Old Hal and I went out one day,
A round of golf we thought we’d play.
They tell us golf’s a summer game,
But we play winters just the same.
Clubs were selected, balls washed white,
Tees in hand, things just right.
We both did very well, I think,
Until we came to cross the drink.
Since I was leading, I shot first
And hit the ball a mighty burst.
I hit it straight and hit it hard;
It must have gone three hundred yards!
Hal said, “I guess that’s pretty good,
But I don’t think I’ll use a wood.”
He said, “My boy, I am inclined
To try my luck with number nine.”
“On second thought,” I heard him mutter,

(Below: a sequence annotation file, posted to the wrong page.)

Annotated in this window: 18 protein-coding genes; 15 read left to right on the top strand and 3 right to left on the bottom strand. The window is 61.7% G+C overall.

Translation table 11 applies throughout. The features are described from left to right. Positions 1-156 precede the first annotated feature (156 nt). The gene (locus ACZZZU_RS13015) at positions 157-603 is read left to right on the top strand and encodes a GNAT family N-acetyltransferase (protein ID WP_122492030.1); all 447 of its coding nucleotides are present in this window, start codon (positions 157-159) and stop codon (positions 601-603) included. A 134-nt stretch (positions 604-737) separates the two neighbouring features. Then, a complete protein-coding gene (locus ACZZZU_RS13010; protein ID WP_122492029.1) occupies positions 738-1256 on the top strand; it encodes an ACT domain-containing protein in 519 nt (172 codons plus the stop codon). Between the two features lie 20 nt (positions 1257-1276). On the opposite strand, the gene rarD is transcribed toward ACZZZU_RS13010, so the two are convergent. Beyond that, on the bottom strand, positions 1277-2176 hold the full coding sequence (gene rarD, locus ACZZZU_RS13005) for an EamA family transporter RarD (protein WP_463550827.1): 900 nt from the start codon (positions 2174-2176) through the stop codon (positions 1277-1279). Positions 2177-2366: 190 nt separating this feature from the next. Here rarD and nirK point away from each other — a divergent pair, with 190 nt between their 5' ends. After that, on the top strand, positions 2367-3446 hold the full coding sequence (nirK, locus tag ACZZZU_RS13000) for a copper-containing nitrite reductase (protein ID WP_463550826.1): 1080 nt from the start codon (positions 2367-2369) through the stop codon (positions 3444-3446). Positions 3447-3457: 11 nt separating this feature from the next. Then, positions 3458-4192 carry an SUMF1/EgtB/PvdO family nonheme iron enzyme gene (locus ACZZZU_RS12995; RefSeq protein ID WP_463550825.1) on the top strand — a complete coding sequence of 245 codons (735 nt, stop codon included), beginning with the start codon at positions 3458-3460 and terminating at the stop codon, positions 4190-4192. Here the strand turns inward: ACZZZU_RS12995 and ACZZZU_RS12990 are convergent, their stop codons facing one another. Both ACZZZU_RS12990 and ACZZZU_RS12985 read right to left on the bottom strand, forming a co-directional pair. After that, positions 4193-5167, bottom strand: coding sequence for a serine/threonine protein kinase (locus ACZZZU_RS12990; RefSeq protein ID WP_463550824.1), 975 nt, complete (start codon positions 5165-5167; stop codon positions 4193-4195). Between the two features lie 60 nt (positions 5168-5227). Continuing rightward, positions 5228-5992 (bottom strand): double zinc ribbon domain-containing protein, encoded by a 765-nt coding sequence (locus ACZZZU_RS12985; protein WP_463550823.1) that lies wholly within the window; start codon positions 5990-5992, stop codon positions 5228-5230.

“I’ll cross that water with my putter!”
He took the club and I stood by;
He teed the ball up nice and high.
His feet were planted, eyes were set;
“I’ll get across that creek, I’ll bet.”
“A hole in one!” I heard him say,
And heard the ball splash in the bay.
He set his teeth, his face turned red;
He stomped the ground and shook his head;
And in the anger of the spree
He wrapped his putter ’round a tree.
Five-hundred-ninety yards and three,
He used a putter from the tee.
And this I vow, for I have seen
Him use a driver on the green!